It is important to store the passwords of user accounts in a secure fashion. There have been many high profile incidents where a security breach resulted in hackers obtaining database dumps of user passwords. The 2012 LinkedIn hack and the recent Adobe hack are two out of many similar cases. Due to the fact that the passwords were stored in an inappropriate fashion, the hackers (read as crackers) were able to recover the passwords of many user accounts and publish them on the Internet, resulting in an embarrassing PR fiasco for the companies.
You can dump Linux or Unix server memory. This is useful for forensics analysis, and testing your own system. This is often desirable to see:
- What code and what data actually resides in memory.
- You can search for specific pids memory.
- Search memory for string and other data such as passwords.
- Works as add-on tool for gdb and others.
- Search/replace/dump memory from running processes and core files.
- All kinds of deep hacking activities that simply saves your time and solve problems.
Personally, I consider programming as a fundamental right. The programming will teach children problem solving and reasoning skills. So, if you have gifted kid or nephew who is about to turn 10 or 11, gift him Python for kids book. The book introduces kids to the basic concepts of Python programming. The kids require no previous programming experience. However, must understand basic math concepts.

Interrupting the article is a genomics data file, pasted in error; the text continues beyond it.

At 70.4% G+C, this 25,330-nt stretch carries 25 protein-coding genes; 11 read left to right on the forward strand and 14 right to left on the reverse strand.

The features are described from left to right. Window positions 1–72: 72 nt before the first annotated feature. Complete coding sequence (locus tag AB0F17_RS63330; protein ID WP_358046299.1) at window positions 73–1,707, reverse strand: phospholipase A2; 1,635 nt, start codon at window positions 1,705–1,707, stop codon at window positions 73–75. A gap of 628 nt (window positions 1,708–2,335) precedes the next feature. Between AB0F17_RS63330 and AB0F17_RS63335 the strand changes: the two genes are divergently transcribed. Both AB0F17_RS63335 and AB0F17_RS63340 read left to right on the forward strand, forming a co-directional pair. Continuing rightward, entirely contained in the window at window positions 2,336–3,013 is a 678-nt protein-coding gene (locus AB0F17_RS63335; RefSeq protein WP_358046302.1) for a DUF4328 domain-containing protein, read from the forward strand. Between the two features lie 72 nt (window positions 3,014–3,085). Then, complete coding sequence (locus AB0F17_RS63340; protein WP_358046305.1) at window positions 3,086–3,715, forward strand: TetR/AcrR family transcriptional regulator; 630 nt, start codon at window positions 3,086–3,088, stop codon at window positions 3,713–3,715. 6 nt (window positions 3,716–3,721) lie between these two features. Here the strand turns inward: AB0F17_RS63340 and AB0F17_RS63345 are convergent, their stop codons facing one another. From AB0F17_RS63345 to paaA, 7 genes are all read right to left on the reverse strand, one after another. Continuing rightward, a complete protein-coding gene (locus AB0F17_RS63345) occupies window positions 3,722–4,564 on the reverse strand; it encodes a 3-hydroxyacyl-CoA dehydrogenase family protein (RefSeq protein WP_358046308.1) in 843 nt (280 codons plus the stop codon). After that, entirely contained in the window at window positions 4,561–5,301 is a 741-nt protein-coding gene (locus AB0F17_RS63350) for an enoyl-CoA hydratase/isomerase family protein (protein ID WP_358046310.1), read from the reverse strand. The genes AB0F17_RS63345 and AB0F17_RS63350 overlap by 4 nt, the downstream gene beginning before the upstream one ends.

Geany is a great and light weight cross-platform integrated development environment for Linux and Unix based systems. It supports C, C++, Java, PHP, Python and 50+ other programming languages. Geany is known to run under Linux, FreeBSD, NetBSD, OpenBSD, MacOS X, AIX v5.3, Solaris Express and Windows. Geany more closely resembles programming editors available for Microsoft Windows such as Notepad++. So if, you are switching from MS-Windows to Ubuntu/Debian/Fedora/Mint or BSD/OS X/Unix like platform try geany IDE.
The diff command compare files line by line and displays a list of changes between two file. You can use diff command to:
- See the changes between one version of a file.
- Compare two configuration or program files.
- Create a patch file which can be applied with the Linux / Unix program patch.
Say hello to colordiff
colordiff is a wrapper for diff and produces the same output as diff but with coloured syntax highlighting at the command line to improve readability. colordiff has been tested on various flavours of Linux and under OpenBSD, but should be broadly portable to other systems.